View Full Version here: : A Question Regarding the Milky Way
this sounds like it could be such a profoundly dumb question that I hardly dare ask. And yet, for the life of me I can't think of the answer, so here goes anyway. If it is a really simple answer, please be gentle ;)
Ok, so this is the build up. A couple of facts to start with.
I imagine it's no secret that we live in the Milky Way galaxy, which is a spiral galaxy about 100,000 LY across and about 1000 LY thick. And we are about 26,000 LY from the centre.
At the centre of this, and all, spiral galaxies is a gigantic beyond belief, seething cauldron of star activity about a trillion times as bright as our sun.
And this is the question ...
... when we here on the ground are facing the correct way (as any spot on the planet must be at some time during the year, month, day), meaning when we are looking out into space, and happen to be looking in the direction of the centre of the galaxy, how come we don't see a blindingly bright light filling part of the sky. I mean, this thing is so unbelievably bright, and it is definitely there, so how come we don't get to see it - ever?
I know it's a long way away, but we easily see other stuff that's not as bright, and is much further away.
All clues gratefully received :thumbsup:
10-09-2009, 12:42 PM
One reason is the amount of dust in between here and there. If you look at the Sagittarius star cloud that is looking through a bit of a window towards the central area.
10-09-2009, 12:47 PM
There's a simple explanation, there is this huge dust cloud obscuring most of the light from our galactic centre.
Thank goodness for that, otherwise all the goodies in Scorpius and Sagitarious would be washed out with the brightness of it all.
10-09-2009, 12:48 PM
Beat me by THAT much.
Thanks Paul & JJJ,
so it's all down to a bit of dust. No wonder swmbo is always scraping it off the tele if that's what a build up does for you :D
But equally, shouldn't the same dust clouds stop us seeing in other directions too? Or is it that there's a particularly dense dust cloud blocking off our view of the centre, and not much blocking the other views? Is that how it works?
Thanks again for your replies guys, I'd really like to get this sorted in my mind.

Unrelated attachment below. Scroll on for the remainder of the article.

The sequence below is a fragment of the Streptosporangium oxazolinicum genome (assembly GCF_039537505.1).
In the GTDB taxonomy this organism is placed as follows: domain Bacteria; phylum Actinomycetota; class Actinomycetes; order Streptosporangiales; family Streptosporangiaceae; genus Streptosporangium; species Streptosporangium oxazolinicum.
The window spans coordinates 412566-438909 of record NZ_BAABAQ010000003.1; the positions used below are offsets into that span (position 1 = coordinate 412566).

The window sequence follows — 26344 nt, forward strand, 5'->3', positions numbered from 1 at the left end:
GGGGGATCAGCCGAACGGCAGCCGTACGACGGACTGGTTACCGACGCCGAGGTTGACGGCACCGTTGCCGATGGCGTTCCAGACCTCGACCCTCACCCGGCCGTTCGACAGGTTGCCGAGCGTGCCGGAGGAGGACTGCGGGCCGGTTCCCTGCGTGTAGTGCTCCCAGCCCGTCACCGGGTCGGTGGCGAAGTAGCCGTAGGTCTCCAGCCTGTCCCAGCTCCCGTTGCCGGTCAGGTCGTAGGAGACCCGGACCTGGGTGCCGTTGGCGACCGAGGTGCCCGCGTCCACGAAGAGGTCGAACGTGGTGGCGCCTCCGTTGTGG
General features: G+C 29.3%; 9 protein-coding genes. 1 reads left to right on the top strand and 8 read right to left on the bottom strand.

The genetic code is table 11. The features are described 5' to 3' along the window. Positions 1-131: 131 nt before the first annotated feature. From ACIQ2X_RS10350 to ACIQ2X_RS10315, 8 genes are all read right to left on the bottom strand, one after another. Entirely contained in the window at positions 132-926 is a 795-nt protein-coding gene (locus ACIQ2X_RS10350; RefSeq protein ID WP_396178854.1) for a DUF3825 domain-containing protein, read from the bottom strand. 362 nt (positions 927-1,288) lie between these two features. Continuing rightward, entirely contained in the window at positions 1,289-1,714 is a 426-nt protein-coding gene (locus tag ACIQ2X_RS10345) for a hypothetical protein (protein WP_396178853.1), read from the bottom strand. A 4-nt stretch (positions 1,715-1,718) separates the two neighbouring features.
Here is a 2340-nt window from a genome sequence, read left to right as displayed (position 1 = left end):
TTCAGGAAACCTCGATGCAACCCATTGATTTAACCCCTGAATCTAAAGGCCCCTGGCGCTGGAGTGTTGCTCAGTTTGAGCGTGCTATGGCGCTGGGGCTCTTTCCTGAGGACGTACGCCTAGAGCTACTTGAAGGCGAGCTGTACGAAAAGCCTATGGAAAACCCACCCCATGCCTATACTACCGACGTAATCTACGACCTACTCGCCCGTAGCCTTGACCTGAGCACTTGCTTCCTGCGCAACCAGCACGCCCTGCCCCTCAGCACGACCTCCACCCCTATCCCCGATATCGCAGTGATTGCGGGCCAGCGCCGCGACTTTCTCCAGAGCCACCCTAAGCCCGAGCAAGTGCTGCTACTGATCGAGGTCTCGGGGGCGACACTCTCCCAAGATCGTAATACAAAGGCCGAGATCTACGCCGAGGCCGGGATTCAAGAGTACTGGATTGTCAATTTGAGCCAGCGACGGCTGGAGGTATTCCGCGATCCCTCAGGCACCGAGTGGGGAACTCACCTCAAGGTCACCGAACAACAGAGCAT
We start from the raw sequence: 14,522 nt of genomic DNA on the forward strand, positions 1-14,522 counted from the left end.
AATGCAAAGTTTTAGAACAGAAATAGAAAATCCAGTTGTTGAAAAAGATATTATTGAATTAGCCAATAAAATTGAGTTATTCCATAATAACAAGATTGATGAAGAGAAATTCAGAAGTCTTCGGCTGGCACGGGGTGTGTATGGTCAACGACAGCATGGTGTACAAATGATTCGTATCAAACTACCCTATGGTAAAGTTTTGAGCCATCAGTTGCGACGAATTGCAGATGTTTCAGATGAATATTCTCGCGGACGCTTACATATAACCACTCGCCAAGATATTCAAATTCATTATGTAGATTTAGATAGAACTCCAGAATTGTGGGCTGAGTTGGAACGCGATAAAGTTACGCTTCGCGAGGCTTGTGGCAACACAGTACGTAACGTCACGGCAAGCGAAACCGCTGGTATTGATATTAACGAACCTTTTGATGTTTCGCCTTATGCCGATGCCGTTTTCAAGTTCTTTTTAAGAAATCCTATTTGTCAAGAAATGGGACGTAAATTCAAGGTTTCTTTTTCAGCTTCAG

10-09-2009, 02:12 PM
This pic shows the edge on view and the amount of dust obscuring the core
jeepers that is dense. I suppose I've seen pics like this before, but hadn't really considered their effect. Actually, I've never really wondered why we don't see the great big bright centre before. It just occured to me this morning I'm embarrassed to admit.
Hey, in the pic you attached David, do you or anyone know what the bright patch is that seems to be behind the dust cloud? Would it be daft to ask if that's a partial view of the central area?
10-09-2009, 02:48 PM
See post #2
That is the Sagittarius Star Cloud
10-09-2009, 02:52 PM
the other thing to remember is that the arms you see in spiral galaxies are actually optical illusions brought about by the density waves moving through the galaxy. We see the arms because of the amount of star formation going on there, but after the star formation finishes and the wave moves on the dust and gas is still there. So in effect the areas between the arms is full of dust as well. And stars, but they are cooler yellow and red stars that live longer than the hot OB and A stars and not as easily visible to us.
At least that's my understanding.
10-09-2009, 02:54 PM
This might give you an idea of what I'm talking about
10-09-2009, 02:58 PM
btw if you manage to find the 3D animation of the jpeg from the previous post, the animation is not correct. Galaxies do not spiral like water going down a plug hole.
10-09-2009, 03:21 PM
I read that:-
"Astronomers have been puzzled, however, by a shortage of young supernova remnants in our galaxy. Only half a dozen have been found, as opposed to the more than 30—roughly two a century—predicted to exist"
Are supernova (or remnants) detectable if they are well across the galaxy behind the galactic core? I have often wondered whether we are just not detecting them for that reason?
thanks for your replies. I do believe the principal you've outlined here is what a section in this weeks 'Build a Model Solar System' was trying to describe. But I could 'get it' at all. Your description seems clearer - so thanks for that. All in all, I'm glad I asked my question, as with your various answers, and the others, plus a bit of thinking on my part, I now understand much more about this scenario than I did this morning. I knew you guys would be able to clear this up for me.
clearly I'm no expert, but how could we detect anything over that side? Surely everything would be washed out by the light that is there, even though we don't see all of it - as discussed in this thread.
10-09-2009, 09:15 PM
Visible light would be out of the question, but I'm sure I've read that the galactic centre can be probed better in infrared wavelengths. I expect a supernova pours out energy across a huge range of the EM spectrum as well as high energy particles. Maybe other EM or these particles are detectable.
Hmmm, yep - i can understand that.
10-09-2009, 11:15 PM
You do get a fair hint of it though when you look towards Sagittarius
from a dark sky , the sheer density of stars and endless number of globs in this bit of sky is pretty noticable compared to say when galaxy season rises a little higher in the east , still lots to see but that ink black background is in stark contrast to whats setting in the west . :)
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